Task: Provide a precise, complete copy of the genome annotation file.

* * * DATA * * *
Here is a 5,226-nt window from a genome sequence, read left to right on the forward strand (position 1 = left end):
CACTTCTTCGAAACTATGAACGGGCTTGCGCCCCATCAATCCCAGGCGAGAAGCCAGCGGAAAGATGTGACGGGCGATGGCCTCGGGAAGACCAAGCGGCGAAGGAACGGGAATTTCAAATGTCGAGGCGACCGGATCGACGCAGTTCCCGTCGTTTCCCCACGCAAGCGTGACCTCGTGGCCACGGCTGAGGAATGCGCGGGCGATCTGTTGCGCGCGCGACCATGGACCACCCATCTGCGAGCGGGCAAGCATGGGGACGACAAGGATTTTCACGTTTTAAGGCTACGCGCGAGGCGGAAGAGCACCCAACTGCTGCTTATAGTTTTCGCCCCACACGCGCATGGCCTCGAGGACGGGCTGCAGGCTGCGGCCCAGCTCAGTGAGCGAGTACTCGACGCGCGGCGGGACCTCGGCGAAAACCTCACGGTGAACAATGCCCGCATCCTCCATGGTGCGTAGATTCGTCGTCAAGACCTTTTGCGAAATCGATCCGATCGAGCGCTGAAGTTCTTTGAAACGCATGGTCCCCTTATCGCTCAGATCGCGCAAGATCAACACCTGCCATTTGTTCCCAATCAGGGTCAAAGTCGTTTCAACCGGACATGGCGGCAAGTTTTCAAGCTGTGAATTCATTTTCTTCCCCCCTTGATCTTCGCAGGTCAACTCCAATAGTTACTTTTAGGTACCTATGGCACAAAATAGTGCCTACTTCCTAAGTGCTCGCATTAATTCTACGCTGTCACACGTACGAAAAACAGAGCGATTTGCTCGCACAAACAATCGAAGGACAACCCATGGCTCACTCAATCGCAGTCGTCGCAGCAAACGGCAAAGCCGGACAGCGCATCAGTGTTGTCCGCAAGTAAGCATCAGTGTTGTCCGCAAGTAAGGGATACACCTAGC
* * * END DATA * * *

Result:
Here is a 5,226-nt window from a genome sequence, read left to right on the forward strand (position 1 = left end):
CACTTCTTCGAAACTATGAACGGGCTTGCGCCCCATCAATCCCAGGCGAGAAGCCAGCGGAAAGATGTGACGGGCGATGGCCTCGGGAAGACCAAGCGGCGAAGGAACGGGAATTTCAAATGTCGAGGCGACCGGATCGACGCAGTTCCCGTCGTTTCCCCACGCAAGCGTGACCTCGTGGCCACGGCTGAGGAATGCGCGGGCGATCTGTTGCGCGCGCGACCATGGACCACCCATCTGCGAGCGGGCAAGCATGGGGACGACAAGGATTTTCACGTTTTAAGGCTACGCGCGAGGCGGAAGAGCACCCAACTGCTGCTTATAGTTTTCGCCCCACACGCGCATGGCCTCGAGGACGGGCTGCAGGCTGCGGCCCAGCTCAGTGAGCGAGTACTCGACGCGCGGCGGGACCTCGGCGAAAACCTCACGGTGAACAATGCCCGCATCCTCCATGGTGCGTAGATTCGTCGTCAAGACCTTTTGCGAAATCGATCCGATCGAGCGCTGAAGTTCTTTGAAACGCATGGTCCCCTTATCGCTCAGATCGCGCAAGATCAACACCTGCCATTTGTTCCCAATCAGGGTCAAAGTCGTTTCAACCGGACATGGCGGCAAGTTTTCAAGCTGTGAATTCATTTTCTTCCCCCCTTGATCTTCGCAGGTCAACTCCAATAGTTACTTTTAGGTACCTATGGCACAAAATAGTGCCTACTTCCTAAGTGCTCGCATTAATTCTACGCTGTCACACGTACGAAAAACAGAGCGATTTGCTCGCACAAACAATCGAAGGACAACCCATGGCTCACTCAATCGCAGTCGTCGCAGCAAACGGCAAAGCCGGACAGCGCATCAGTGTTGTCCGCAAGTAAGCATCAGTGTTGTCCGCAAGTAAGGGATACACCTAGC